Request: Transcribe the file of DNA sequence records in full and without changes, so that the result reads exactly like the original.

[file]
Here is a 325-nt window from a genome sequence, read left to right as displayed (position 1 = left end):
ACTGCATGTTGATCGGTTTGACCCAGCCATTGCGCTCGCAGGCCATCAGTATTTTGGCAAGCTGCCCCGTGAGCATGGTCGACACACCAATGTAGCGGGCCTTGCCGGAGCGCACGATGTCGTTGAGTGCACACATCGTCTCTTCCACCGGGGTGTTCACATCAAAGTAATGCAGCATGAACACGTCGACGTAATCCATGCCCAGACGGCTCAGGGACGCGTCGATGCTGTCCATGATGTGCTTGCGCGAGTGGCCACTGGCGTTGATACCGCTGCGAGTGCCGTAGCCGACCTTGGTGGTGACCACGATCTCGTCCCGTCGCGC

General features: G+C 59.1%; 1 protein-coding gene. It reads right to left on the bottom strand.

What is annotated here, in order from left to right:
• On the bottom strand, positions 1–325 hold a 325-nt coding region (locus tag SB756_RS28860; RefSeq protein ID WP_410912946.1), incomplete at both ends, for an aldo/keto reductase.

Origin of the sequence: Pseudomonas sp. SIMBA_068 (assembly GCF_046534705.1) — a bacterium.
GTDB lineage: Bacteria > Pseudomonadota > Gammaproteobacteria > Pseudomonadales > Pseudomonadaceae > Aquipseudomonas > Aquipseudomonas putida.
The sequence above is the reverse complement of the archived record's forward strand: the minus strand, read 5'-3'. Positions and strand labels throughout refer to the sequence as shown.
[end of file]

Here is a 325-nt window from a genome sequence, read left to right as displayed (position 1 = left end):
ACTGCATGTTGATCGGTTTGACCCAGCCATTGCGCTCGCAGGCCATCAGTATTTTGGCAAGCTGCCCCGTGAGCATGGTCGACACACCAATGTAGCGGGCCTTGCCGGAGCGCACGATGTCGTTGAGTGCACACATCGTCTCTTCCACCGGGGTGTTCACATCAAAGTAATGCAGCATGAACACGTCGACGTAATCCATGCCCAGACGGCTCAGGGACGCGTCGATGCTGTCCATGATGTGCTTGCGCGAGTGGCCACTGGCGTTGATACCGCTGCGAGTGCCGTAGCCGACCTTGGTGGTGACCACGATCTCGTCCCGTCGCGC

General features: G+C 59.1%; 1 protein-coding gene. It reads right to left on the bottom strand.

What is annotated here, in order from left to right:
• On the bottom strand, positions 1–325 hold a 325-nt coding region (locus tag SB756_RS28860; RefSeq protein ID WP_410912946.1), incomplete at both ends, for an aldo/keto reductase.

Origin of the sequence: Pseudomonas sp. SIMBA_068 (assembly GCF_046534705.1) — a bacterium.
GTDB lineage: Bacteria > Pseudomonadota > Gammaproteobacteria > Pseudomonadales > Pseudomonadaceae > Aquipseudomonas > Aquipseudomonas putida.
The sequence above is the reverse complement of the archived record's forward strand: the minus strand, read 5'-3'. Positions and strand labels throughout refer to the sequence as shown.